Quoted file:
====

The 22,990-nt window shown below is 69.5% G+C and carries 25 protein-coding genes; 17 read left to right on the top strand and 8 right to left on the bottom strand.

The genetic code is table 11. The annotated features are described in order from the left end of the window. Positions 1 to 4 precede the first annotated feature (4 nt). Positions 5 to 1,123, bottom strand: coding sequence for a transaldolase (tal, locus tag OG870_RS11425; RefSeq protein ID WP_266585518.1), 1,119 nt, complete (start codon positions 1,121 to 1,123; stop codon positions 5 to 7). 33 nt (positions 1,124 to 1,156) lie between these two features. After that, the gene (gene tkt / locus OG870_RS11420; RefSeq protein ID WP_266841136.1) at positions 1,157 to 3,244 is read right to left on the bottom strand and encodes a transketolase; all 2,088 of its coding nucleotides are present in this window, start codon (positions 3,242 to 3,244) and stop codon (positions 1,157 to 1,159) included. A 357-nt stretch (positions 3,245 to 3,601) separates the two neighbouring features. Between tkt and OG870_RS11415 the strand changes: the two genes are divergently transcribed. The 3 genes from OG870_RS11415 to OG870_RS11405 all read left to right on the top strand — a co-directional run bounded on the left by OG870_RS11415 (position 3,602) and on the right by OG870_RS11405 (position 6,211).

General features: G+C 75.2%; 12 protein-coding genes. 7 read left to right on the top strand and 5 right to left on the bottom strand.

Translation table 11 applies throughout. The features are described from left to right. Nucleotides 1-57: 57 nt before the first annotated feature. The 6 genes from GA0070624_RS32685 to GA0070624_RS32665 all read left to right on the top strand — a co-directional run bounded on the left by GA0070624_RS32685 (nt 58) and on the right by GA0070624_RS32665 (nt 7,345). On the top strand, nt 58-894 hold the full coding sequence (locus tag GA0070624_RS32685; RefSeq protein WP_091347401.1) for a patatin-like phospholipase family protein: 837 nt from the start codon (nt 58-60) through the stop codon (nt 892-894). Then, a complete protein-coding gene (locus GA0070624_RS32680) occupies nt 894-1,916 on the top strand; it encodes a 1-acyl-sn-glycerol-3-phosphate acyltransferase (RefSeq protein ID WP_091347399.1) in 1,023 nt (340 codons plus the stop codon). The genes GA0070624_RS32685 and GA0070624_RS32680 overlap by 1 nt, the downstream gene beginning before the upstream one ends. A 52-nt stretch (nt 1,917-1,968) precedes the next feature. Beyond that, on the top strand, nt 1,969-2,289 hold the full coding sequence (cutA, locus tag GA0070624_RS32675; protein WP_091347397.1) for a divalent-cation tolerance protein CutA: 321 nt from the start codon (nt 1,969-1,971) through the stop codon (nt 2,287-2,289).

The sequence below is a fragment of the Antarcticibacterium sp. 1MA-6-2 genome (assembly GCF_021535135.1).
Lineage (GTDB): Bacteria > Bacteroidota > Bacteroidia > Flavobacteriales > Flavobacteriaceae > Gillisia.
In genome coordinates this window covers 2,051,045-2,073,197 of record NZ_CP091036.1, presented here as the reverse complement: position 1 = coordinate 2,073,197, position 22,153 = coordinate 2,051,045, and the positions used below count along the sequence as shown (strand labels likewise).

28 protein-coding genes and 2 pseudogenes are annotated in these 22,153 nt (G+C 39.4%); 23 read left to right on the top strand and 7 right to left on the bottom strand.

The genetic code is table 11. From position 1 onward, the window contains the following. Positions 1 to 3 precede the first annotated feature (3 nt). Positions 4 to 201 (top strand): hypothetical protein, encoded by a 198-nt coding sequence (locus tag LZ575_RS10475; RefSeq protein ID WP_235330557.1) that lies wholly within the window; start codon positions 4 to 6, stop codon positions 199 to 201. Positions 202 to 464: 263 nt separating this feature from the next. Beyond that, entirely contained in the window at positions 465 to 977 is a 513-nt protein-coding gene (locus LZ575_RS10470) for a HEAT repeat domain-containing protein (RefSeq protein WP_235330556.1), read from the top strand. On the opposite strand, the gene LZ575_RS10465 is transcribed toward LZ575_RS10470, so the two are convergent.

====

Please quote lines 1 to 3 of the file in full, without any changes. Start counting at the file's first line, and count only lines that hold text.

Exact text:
The 22,990-nt window shown below is 69.5% G+C and carries 25 protein-coding genes; 17 read left to right on the top strand and 8 right to left on the bottom strand.

The genetic code is table 11. The annotated features are described in order from the left end of the window. Positions 1 to 4 precede the first annotated feature (4 nt). Positions 5 to 1,123, bottom strand: coding sequence for a transaldolase (tal, locus tag OG870_RS11425; RefSeq protein ID WP_266585518.1), 1,119 nt, complete (start codon positions 1,121 to 1,123; stop codon positions 5 to 7). 33 nt (positions 1,124 to 1,156) lie between these two features. After that, the gene (gene tkt / locus OG870_RS11420; RefSeq protein ID WP_266841136.1) at positions 1,157 to 3,244 is read right to left on the bottom strand and encodes a transketolase; all 2,088 of its coding nucleotides are present in this window, start codon (positions 3,242 to 3,244) and stop codon (positions 1,157 to 1,159) included. A 357-nt stretch (positions 3,245 to 3,601) separates the two neighbouring features. Between tkt and OG870_RS11415 the strand changes: the two genes are divergently transcribed. The 3 genes from OG870_RS11415 to OG870_RS11405 all read left to right on the top strand — a co-directional run bounded on the left by OG870_RS11415 (position 3,602) and on the right by OG870_RS11405 (position 6,211).

General features: G+C 75.2%; 12 protein-coding genes. 7 read left to right on the top strand and 5 right to left on the bottom strand.